Preeminent experimental LGBT filmmaker Jenni Olson grew up watching classic Hollywood films to escape "growing up in the Midwest as a gender dysphoric tomboy."
Having crafted a body of work experimenting with classic cinematic forms, it's no wonder that her latest film The Royal Road, which just premiered in the New Frontiers section of Sundance, is a film about film.
No Film School sat down with Jenni to talk about anything from shooting on regular 16mm with its 4:3 aspect ratio, breaking the fourth wall with narration, and the future of experimental LGBT cinema.
Before you read the interview below, be sure to take a peak at the trailer for the unconventionally idyllic film The Royal Road:
NFS: The Royal Road is a "cinematic essay." Could you explain what that means, and what the process is for making that kind of film over a conventional one?
Jenni Olson: I've never been interested in making conventional films. I consider myself an experimental filmmaker. I think describing my films as essay films gives a little bit of an idea of what they are more than just saying "experimental film." They're kind of stream-of-consciousness films. I feel very influenced by filmmakers like Chris Marker, Ross McElwee. You have something to say, but I also feel like I have many things to say, and not often in a very linear fashion. There are different elements that I want to put into my storytelling. I'm really interested in avoiding conventions so as to open it up for viewers to have a really different experience. I think that one of the things that happens in film that we're often not aware of is that there are all these conventions, this kind of grammar of filmmaking and film watching that are really great in many ways, but limit the way that we experience film storytelling. Even in a documentary, you're like, "Oh, here's the shot where they do this and then they do that," and the music comes up, and you go, "Oh my God, that's so inspiring. There's the violin." You're being manipulated. Which is great, and it's part of the craft.
What I'm most interested in as a filmmaker and as a storyteller is trying to use the forum to tell stories in a different way. In this more essential way. I've had this fetishization of 16mm films -- love of 16mm film, which is a love of film itself. Shooting these landscapes is the baseline of the whole film, -- in these very static long shots, landscape shots -- where there's not a lot happening in the frame, but there is the changing of the light, a little bit of wind. A lot of the heritage of that goes back to one of the original forms of experimental film -- a light and motion study, where you really do just have a shot of seemingly nothing, or a mundane thing. What is happening is that the light is changing.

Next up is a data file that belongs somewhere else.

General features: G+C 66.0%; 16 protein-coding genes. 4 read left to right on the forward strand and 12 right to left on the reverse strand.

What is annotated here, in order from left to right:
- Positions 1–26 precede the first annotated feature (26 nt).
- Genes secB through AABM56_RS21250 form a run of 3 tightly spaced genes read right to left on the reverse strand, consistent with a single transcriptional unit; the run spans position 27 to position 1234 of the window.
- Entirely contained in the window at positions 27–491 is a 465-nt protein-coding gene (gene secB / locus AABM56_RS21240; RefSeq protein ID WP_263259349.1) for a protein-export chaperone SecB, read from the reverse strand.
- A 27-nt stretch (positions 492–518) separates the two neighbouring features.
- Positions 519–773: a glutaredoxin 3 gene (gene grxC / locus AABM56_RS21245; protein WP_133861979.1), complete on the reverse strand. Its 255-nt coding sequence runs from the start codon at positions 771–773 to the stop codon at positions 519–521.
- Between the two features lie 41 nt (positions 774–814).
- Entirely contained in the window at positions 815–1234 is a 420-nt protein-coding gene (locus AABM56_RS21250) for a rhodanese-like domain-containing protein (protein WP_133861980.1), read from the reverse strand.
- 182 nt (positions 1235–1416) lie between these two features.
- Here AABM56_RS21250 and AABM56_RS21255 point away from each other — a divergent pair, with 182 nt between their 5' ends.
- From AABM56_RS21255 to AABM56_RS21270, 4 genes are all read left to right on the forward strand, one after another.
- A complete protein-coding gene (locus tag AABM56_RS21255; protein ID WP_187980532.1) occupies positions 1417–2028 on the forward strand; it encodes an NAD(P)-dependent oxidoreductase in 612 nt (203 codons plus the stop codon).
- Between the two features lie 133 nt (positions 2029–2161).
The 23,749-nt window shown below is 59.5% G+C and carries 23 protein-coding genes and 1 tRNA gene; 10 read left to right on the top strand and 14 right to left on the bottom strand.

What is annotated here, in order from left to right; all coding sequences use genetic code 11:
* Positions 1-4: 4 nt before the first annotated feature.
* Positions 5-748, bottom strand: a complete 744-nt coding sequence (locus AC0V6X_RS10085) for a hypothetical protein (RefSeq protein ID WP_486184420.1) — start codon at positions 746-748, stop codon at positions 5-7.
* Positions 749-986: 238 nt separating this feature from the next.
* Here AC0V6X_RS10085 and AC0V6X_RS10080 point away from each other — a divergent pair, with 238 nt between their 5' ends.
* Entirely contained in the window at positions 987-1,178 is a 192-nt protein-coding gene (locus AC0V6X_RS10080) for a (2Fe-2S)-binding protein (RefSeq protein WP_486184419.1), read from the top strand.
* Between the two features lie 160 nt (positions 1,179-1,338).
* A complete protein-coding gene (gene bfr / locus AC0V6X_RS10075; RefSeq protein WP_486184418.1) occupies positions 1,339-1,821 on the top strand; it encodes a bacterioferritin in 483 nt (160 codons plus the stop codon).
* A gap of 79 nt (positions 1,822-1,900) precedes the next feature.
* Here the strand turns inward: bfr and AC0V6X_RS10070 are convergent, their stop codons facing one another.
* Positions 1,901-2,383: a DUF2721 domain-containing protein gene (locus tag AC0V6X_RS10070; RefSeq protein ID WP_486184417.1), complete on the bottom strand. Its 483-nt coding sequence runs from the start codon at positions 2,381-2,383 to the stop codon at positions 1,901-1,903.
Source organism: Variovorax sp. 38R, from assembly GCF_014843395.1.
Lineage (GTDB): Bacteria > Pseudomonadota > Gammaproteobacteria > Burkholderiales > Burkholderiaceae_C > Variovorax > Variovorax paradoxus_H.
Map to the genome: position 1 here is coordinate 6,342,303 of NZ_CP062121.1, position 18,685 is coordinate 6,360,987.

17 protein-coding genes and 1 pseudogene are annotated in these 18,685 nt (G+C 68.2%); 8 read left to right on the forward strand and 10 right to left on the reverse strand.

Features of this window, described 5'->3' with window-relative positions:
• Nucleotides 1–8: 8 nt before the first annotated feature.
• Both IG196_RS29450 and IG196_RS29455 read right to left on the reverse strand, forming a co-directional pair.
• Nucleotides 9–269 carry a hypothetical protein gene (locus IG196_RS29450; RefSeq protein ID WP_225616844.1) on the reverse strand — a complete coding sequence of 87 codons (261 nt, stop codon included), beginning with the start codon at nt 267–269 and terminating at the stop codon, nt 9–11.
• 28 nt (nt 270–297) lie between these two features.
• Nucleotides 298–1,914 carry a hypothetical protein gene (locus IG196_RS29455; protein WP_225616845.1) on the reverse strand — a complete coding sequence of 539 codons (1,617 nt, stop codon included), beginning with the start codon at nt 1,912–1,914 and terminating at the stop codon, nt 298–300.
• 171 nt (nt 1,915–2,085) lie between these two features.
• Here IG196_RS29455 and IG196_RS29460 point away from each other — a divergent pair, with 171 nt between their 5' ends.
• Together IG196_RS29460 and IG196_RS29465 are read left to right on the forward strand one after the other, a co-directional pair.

To me there's this underlying, kind of spiritual, almost Buddhist quality of, "Okay, here's the camera showing you this real thing, and just look at it and be present," -- how emotionally meaningful that is. There's this whole thing about conventions and being manipulated. I'm really just manipulating you in a different way. Which is to say, with this method I'm forcing you to slow down and just look at something. Look at the light. Hopefully, for me at least, I have an incredibly profound emotional experience with that. It's very Buddhist, giving that space for you to have some emotions that are really authentic. They're still manipulated, but it just feels like there's something more authentic about that. I find that viewers have very unique experiences. Every person is seeing a different film, because they're bringing their own emotional stuff, and their own life history, and their own associations with whatever those images are. That's this fundamental baseline thing. Then there's the actual storytelling of whatever the voiceover is.
NFS: A huge component of the film is your voiceover being paired with these very long takes. The voiceover and the picture aren't on the same track, but at the same time they seem obviously very consciously paired. What does it mean?